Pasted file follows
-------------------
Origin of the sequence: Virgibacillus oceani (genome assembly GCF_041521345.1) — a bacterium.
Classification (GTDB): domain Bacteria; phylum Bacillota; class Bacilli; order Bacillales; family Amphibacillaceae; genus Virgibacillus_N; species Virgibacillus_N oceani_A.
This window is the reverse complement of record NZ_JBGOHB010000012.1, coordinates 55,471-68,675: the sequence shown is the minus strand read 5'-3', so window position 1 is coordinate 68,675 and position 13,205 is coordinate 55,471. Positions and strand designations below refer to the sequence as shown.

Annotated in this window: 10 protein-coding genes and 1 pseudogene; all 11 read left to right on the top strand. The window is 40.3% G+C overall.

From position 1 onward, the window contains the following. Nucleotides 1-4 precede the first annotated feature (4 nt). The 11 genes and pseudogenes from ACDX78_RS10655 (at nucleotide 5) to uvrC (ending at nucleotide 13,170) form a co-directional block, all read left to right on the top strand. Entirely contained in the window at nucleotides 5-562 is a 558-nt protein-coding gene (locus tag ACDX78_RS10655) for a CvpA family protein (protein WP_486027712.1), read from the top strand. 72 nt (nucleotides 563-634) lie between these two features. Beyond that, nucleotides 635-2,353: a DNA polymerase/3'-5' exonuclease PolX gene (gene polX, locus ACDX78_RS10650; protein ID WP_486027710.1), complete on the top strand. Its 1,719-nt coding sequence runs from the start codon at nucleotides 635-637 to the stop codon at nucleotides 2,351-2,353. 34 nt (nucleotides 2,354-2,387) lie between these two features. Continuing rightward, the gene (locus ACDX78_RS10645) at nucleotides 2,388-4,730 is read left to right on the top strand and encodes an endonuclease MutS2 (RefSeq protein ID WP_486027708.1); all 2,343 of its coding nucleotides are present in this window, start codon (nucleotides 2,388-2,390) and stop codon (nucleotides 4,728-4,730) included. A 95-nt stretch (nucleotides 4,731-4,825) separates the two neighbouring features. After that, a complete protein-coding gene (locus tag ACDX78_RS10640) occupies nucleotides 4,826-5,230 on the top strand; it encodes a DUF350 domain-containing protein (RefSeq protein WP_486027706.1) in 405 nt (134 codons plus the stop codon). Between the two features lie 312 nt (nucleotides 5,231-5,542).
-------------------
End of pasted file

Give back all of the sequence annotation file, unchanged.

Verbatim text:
Origin of the sequence: Virgibacillus oceani (genome assembly GCF_041521345.1) — a bacterium.
Classification (GTDB): domain Bacteria; phylum Bacillota; class Bacilli; order Bacillales; family Amphibacillaceae; genus Virgibacillus_N; species Virgibacillus_N oceani_A.
This window is the reverse complement of record NZ_JBGOHB010000012.1, coordinates 55,471-68,675: the sequence shown is the minus strand read 5'-3', so window position 1 is coordinate 68,675 and position 13,205 is coordinate 55,471. Positions and strand designations below refer to the sequence as shown.

Annotated in this window: 10 protein-coding genes and 1 pseudogene; all 11 read left to right on the top strand. The window is 40.3% G+C overall.

From position 1 onward, the window contains the following. Nucleotides 1-4 precede the first annotated feature (4 nt). The 11 genes and pseudogenes from ACDX78_RS10655 (at nucleotide 5) to uvrC (ending at nucleotide 13,170) form a co-directional block, all read left to right on the top strand. Entirely contained in the window at nucleotides 5-562 is a 558-nt protein-coding gene (locus tag ACDX78_RS10655) for a CvpA family protein (protein WP_486027712.1), read from the top strand. 72 nt (nucleotides 563-634) lie between these two features. Beyond that, nucleotides 635-2,353: a DNA polymerase/3'-5' exonuclease PolX gene (gene polX, locus ACDX78_RS10650; protein ID WP_486027710.1), complete on the top strand. Its 1,719-nt coding sequence runs from the start codon at nucleotides 635-637 to the stop codon at nucleotides 2,351-2,353. 34 nt (nucleotides 2,354-2,387) lie between these two features. Continuing rightward, the gene (locus ACDX78_RS10645) at nucleotides 2,388-4,730 is read left to right on the top strand and encodes an endonuclease MutS2 (RefSeq protein ID WP_486027708.1); all 2,343 of its coding nucleotides are present in this window, start codon (nucleotides 2,388-2,390) and stop codon (nucleotides 4,728-4,730) included. A 95-nt stretch (nucleotides 4,731-4,825) separates the two neighbouring features. After that, a complete protein-coding gene (locus tag ACDX78_RS10640) occupies nucleotides 4,826-5,230 on the top strand; it encodes a DUF350 domain-containing protein (RefSeq protein WP_486027706.1) in 405 nt (134 codons plus the stop codon). Between the two features lie 312 nt (nucleotides 5,231-5,542).